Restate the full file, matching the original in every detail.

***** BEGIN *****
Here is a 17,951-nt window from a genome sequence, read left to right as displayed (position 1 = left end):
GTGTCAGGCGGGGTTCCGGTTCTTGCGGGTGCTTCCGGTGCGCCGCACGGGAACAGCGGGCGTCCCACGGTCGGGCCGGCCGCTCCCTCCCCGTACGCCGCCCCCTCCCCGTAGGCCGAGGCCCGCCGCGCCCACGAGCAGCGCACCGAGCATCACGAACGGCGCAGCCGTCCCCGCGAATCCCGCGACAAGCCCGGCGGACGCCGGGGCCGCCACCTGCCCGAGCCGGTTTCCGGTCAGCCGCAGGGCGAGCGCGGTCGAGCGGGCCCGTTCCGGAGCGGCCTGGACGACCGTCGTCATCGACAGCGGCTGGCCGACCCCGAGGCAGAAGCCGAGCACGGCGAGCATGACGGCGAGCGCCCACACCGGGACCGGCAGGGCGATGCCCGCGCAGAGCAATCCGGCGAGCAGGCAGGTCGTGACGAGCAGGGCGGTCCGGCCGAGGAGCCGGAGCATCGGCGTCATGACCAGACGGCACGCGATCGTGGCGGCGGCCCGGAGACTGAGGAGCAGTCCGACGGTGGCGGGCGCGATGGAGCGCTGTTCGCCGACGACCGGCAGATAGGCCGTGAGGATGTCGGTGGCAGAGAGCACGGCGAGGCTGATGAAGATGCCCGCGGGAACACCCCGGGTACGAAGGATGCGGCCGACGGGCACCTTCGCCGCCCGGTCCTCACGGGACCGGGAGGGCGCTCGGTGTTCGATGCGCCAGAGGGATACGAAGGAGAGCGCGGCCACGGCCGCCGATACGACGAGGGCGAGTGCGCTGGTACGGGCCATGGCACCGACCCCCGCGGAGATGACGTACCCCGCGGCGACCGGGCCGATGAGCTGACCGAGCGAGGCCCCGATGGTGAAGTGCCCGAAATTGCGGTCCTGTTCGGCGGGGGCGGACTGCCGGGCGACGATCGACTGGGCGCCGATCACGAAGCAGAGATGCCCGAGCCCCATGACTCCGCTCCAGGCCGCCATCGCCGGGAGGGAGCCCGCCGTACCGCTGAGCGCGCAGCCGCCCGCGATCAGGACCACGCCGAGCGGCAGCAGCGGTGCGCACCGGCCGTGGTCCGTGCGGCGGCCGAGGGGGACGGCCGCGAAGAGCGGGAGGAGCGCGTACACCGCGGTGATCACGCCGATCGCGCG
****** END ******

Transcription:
Here is a 17,951-nt window from a genome sequence, read left to right as displayed (position 1 = left end):
GTGTCAGGCGGGGTTCCGGTTCTTGCGGGTGCTTCCGGTGCGCCGCACGGGAACAGCGGGCGTCCCACGGTCGGGCCGGCCGCTCCCTCCCCGTACGCCGCCCCCTCCCCGTAGGCCGAGGCCCGCCGCGCCCACGAGCAGCGCACCGAGCATCACGAACGGCGCAGCCGTCCCCGCGAATCCCGCGACAAGCCCGGCGGACGCCGGGGCCGCCACCTGCCCGAGCCGGTTTCCGGTCAGCCGCAGGGCGAGCGCGGTCGAGCGGGCCCGTTCCGGAGCGGCCTGGACGACCGTCGTCATCGACAGCGGCTGGCCGACCCCGAGGCAGAAGCCGAGCACGGCGAGCATGACGGCGAGCGCCCACACCGGGACCGGCAGGGCGATGCCCGCGCAGAGCAATCCGGCGAGCAGGCAGGTCGTGACGAGCAGGGCGGTCCGGCCGAGGAGCCGGAGCATCGGCGTCATGACCAGACGGCACGCGATCGTGGCGGCGGCCCGGAGACTGAGGAGCAGTCCGACGGTGGCGGGCGCGATGGAGCGCTGTTCGCCGACGACCGGCAGATAGGCCGTGAGGATGTCGGTGGCAGAGAGCACGGCGAGGCTGATGAAGATGCCCGCGGGAACACCCCGGGTACGAAGGATGCGGCCGACGGGCACCTTCGCCGCCCGGTCCTCACGGGACCGGGAGGGCGCTCGGTGTTCGATGCGCCAGAGGGATACGAAGGAGAGCGCGGCCACGGCCGCCGATACGACGAGGGCGAGTGCGCTGGTACGGGCCATGGCACCGACCCCCGCGGAGATGACGTACCCCGCGGCGACCGGGCCGATGAGCTGACCGAGCGAGGCCCCGATGGTGAAGTGCCCGAAATTGCGGTCCTGTTCGGCGGGGGCGGACTGCCGGGCGACGATCGACTGGGCGCCGATCACGAAGCAGAGATGCCCGAGCCCCATGACTCCGCTCCAGGCCGCCATCGCCGGGAGGGAGCCCGCCGTACCGCTGAGCGCGCAGCCGCCCGCGATCAGGACCACGCCGAGCGGCAGCAGCGGTGCGCACCGGCCGTGGTCCGTGCGGCGGCCGAGGGGGACGGCCGCGAAGAGCGGGAGGAGCGCGTACACCGCGGTGATCACGCCGATCGCGCG